And so I handed over my father’s box
of ashes, its odd white weight, the brick
of a life compacted there as if it gripped
the man inside it. Unsteady as a rock,
the way it wavered in the hole it entered
slowly, blindly, dipped into the balm
of shadow, the ashes’ last descending gesture
like a boy releasing his baffled palms.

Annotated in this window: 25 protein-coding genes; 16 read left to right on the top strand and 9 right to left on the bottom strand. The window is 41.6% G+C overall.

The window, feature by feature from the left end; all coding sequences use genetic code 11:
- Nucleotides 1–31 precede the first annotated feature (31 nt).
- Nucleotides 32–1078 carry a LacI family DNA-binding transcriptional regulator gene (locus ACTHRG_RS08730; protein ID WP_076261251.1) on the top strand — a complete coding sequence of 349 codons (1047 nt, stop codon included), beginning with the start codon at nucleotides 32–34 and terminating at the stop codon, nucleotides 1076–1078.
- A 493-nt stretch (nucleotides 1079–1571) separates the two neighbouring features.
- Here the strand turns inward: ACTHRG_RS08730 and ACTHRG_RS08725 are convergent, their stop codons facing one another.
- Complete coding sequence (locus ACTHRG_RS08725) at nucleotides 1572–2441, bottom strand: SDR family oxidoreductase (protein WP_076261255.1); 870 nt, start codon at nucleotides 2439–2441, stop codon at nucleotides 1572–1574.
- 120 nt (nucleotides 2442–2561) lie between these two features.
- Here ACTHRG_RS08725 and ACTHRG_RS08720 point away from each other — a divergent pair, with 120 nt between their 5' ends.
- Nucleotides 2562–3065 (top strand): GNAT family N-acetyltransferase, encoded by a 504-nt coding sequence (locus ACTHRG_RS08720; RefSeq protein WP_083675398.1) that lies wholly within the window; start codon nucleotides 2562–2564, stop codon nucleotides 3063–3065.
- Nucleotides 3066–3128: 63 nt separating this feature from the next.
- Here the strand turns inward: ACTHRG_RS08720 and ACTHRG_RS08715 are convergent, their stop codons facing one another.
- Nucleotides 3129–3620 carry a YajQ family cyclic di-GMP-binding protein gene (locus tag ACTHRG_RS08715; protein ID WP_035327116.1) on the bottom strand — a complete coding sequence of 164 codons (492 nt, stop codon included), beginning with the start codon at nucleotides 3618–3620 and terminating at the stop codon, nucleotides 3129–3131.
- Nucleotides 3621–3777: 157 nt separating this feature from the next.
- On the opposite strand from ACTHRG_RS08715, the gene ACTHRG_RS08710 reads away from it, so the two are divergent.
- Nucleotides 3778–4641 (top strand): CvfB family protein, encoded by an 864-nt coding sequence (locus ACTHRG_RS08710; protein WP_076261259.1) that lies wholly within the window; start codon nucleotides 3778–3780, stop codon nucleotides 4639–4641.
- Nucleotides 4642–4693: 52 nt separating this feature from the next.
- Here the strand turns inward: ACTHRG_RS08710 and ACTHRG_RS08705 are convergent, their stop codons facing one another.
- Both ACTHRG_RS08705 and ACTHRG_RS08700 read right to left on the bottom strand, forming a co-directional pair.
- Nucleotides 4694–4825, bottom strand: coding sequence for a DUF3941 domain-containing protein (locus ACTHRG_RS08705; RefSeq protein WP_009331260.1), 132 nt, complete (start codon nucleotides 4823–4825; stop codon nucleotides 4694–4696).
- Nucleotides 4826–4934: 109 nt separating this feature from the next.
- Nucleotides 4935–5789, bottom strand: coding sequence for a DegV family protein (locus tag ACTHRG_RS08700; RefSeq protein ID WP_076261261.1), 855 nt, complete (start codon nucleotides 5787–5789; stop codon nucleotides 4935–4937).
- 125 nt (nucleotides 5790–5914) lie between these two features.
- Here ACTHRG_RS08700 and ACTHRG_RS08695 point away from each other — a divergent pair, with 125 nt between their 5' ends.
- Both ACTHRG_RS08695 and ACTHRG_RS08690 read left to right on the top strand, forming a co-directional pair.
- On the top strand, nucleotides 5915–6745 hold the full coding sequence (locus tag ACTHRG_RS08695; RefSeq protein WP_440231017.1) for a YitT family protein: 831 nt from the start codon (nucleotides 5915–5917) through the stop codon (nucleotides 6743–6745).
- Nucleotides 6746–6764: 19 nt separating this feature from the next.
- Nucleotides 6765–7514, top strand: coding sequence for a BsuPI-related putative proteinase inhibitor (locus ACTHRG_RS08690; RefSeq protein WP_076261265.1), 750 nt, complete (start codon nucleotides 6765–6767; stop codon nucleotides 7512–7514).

Then it seemed to draw us in, to the wet
eye of broken earth that held us, gathered
closer, newly fathered by the quiet,
morning made strange by the cloud cover
of what we wore, by a mist that woke
out of the ground. Soon it was everywhere:
the exhalation of a night that walked
so long, so far, to stagger into the fire
of day, into the world inside the flame.
It was ours, this world, its dying wind
like a name set down in a field of names,
too heavy now to carry in our hands.